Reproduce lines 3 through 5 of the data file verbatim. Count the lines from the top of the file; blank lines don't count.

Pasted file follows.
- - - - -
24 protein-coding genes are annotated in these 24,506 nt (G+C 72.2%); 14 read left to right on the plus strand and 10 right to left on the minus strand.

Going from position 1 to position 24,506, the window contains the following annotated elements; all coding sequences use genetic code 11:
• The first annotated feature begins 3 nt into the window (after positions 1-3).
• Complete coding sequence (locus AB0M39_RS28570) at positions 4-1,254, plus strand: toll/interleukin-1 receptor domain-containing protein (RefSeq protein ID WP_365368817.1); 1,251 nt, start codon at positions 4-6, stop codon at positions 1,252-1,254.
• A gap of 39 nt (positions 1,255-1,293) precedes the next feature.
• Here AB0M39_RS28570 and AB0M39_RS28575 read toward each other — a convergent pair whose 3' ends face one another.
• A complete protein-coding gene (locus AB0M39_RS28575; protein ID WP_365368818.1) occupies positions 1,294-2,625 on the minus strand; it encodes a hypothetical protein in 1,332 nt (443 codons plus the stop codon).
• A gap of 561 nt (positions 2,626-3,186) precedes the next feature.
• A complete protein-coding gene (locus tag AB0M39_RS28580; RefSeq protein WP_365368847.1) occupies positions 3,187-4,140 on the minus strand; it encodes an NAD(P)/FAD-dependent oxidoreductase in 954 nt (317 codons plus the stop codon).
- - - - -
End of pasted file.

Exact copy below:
• The first annotated feature begins 3 nt into the window (after positions 1-3).
• Complete coding sequence (locus AB0M39_RS28570) at positions 4-1,254, plus strand: toll/interleukin-1 receptor domain-containing protein (RefSeq protein ID WP_365368817.1); 1,251 nt, start codon at positions 4-6, stop codon at positions 1,252-1,254.
• A gap of 39 nt (positions 1,255-1,293) precedes the next feature.